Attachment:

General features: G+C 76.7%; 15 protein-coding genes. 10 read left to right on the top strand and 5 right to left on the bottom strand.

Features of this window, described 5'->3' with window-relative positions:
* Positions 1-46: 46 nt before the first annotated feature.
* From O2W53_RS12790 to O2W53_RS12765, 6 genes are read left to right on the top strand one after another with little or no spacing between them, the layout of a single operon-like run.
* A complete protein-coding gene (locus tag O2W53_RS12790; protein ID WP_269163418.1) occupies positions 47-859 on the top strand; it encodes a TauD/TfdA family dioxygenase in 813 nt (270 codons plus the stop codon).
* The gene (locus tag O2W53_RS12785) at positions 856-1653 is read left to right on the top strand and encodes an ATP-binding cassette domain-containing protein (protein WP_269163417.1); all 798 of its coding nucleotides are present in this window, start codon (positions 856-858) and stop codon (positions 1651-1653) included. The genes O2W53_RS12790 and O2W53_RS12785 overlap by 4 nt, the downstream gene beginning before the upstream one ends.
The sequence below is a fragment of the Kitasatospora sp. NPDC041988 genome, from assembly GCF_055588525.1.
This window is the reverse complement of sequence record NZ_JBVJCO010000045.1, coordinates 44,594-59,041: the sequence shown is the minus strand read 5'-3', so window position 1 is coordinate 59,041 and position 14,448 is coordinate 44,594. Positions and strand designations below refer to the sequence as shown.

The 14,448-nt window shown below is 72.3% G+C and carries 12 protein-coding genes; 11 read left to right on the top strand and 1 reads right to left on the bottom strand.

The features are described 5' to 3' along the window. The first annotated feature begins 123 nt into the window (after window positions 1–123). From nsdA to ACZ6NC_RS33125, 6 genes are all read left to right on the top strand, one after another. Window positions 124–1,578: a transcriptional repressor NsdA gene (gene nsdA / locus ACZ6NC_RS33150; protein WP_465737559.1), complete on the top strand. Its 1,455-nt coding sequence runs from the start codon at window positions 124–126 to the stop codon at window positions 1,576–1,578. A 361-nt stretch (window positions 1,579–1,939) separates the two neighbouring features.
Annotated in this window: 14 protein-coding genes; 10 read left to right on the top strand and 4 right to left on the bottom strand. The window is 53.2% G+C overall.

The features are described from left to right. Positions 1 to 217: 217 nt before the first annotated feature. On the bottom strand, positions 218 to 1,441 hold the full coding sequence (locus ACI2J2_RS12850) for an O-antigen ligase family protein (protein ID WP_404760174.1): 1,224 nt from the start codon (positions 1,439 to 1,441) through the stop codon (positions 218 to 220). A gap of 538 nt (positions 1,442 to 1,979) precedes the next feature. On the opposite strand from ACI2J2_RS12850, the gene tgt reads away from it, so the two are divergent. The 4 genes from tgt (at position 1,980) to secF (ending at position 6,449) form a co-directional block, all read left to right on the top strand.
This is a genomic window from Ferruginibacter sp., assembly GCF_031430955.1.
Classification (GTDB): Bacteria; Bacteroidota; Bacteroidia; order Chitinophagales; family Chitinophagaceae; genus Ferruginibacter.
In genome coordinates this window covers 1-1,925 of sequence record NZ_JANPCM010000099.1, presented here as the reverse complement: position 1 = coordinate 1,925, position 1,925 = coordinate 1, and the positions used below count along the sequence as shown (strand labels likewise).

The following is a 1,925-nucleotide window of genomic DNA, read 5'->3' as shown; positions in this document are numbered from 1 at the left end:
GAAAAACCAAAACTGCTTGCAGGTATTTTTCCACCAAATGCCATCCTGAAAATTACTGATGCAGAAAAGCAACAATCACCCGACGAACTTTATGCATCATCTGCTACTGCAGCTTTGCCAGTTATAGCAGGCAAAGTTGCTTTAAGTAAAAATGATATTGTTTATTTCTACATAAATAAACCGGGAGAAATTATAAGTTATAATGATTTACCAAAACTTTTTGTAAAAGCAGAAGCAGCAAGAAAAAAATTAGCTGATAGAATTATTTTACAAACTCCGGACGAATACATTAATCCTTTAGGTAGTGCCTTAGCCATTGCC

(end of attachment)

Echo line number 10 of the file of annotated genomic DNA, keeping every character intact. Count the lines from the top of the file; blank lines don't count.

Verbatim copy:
The features are described 5' to 3' along the window. The first annotated feature begins 123 nt into the window (after window positions 1–123). From nsdA to ACZ6NC_RS33125, 6 genes are all read left to right on the top strand, one after another. Window positions 124–1,578: a transcriptional repressor NsdA gene (gene nsdA / locus ACZ6NC_RS33150; protein WP_465737559.1), complete on the top strand. Its 1,455-nt coding sequence runs from the start codon at window positions 124–126 to the stop codon at window positions 1,576–1,578. A 361-nt stretch (window positions 1,579–1,939) separates the two neighbouring features.